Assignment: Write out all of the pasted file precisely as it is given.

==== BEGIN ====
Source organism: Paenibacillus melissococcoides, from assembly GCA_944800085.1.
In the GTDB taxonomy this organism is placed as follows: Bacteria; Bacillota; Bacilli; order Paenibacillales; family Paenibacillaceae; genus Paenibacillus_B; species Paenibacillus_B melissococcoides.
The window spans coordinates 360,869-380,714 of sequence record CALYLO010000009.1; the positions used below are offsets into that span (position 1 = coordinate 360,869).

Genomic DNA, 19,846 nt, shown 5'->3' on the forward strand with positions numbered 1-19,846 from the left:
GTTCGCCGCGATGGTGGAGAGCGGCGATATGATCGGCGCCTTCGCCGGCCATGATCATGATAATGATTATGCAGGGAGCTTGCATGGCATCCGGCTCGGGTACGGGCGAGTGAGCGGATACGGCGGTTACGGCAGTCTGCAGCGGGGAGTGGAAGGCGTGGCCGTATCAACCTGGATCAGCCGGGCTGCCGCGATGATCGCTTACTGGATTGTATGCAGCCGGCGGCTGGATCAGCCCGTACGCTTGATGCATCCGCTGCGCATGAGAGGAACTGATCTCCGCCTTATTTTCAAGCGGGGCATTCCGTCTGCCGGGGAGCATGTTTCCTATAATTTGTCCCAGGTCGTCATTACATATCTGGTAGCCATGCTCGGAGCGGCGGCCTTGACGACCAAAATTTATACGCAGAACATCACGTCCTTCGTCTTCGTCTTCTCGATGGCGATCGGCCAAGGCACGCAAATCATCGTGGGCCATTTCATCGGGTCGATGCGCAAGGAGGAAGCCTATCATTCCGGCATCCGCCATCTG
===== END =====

Source organism: Paenibacillus melissococcoides, from assembly GCA_944800085.1.
In the GTDB taxonomy this organism is placed as follows: Bacteria; Bacillota; Bacilli; order Paenibacillales; family Paenibacillaceae; genus Paenibacillus_B; species Paenibacillus_B melissococcoides.
The window spans coordinates 360,869-380,714 of sequence record CALYLO010000009.1; the positions used below are offsets into that span (position 1 = coordinate 360,869).

Genomic DNA, 19,846 nt, shown 5'->3' on the forward strand with positions numbered 1-19,846 from the left:
GTTCGCCGCGATGGTGGAGAGCGGCGATATGATCGGCGCCTTCGCCGGCCATGATCATGATAATGATTATGCAGGGAGCTTGCATGGCATCCGGCTCGGGTACGGGCGAGTGAGCGGATACGGCGGTTACGGCAGTCTGCAGCGGGGAGTGGAAGGCGTGGCCGTATCAACCTGGATCAGCCGGGCTGCCGCGATGATCGCTTACTGGATTGTATGCAGCCGGCGGCTGGATCAGCCCGTACGCTTGATGCATCCGCTGCGCATGAGAGGAACTGATCTCCGCCTTATTTTCAAGCGGGGCATTCCGTCTGCCGGGGAGCATGTTTCCTATAATTTGTCCCAGGTCGTCATTACATATCTGGTAGCCATGCTCGGAGCGGCGGCCTTGACGACCAAAATTTATACGCAGAACATCACGTCCTTCGTCTTCGTCTTCTCGATGGCGATCGGCCAAGGCACGCAAATCATCGTGGGCCATTTCATCGGGTCGATGCGCAAGGAGGAAGCCTATCATTCCGGCATCCGCCATCTG